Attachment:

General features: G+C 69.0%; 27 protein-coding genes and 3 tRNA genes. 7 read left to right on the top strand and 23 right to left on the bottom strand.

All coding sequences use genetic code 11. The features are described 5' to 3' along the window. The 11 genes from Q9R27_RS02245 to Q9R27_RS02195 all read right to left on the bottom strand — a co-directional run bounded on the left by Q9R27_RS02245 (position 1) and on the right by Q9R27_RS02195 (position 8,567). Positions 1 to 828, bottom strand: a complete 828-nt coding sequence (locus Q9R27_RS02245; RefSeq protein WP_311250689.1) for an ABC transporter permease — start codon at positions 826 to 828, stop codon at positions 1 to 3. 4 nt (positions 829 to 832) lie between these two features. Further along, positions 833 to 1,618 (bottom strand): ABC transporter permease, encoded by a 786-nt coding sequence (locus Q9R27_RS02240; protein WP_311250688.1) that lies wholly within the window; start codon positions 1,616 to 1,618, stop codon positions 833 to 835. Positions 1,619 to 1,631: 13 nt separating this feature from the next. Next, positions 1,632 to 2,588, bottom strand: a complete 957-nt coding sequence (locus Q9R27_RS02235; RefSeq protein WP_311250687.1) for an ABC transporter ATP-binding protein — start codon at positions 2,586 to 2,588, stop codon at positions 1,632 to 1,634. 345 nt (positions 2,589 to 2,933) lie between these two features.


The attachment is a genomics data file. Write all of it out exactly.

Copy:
General features: G+C 69.0%; 27 protein-coding genes and 3 tRNA genes. 7 read left to right on the top strand and 23 right to left on the bottom strand.

All coding sequences use genetic code 11. The features are described 5' to 3' along the window. The 11 genes from Q9R27_RS02245 to Q9R27_RS02195 all read right to left on the bottom strand — a co-directional run bounded on the left by Q9R27_RS02245 (position 1) and on the right by Q9R27_RS02195 (position 8,567). Positions 1 to 828, bottom strand: a complete 828-nt coding sequence (locus Q9R27_RS02245; RefSeq protein WP_311250689.1) for an ABC transporter permease — start codon at positions 826 to 828, stop codon at positions 1 to 3. 4 nt (positions 829 to 832) lie between these two features. Further along, positions 833 to 1,618 (bottom strand): ABC transporter permease, encoded by a 786-nt coding sequence (locus Q9R27_RS02240; protein WP_311250688.1) that lies wholly within the window; start codon positions 1,616 to 1,618, stop codon positions 833 to 835. Positions 1,619 to 1,631: 13 nt separating this feature from the next. Next, positions 1,632 to 2,588, bottom strand: a complete 957-nt coding sequence (locus Q9R27_RS02235; RefSeq protein WP_311250687.1) for an ABC transporter ATP-binding protein — start codon at positions 2,586 to 2,588, stop codon at positions 1,632 to 1,634. 345 nt (positions 2,589 to 2,933) lie between these two features.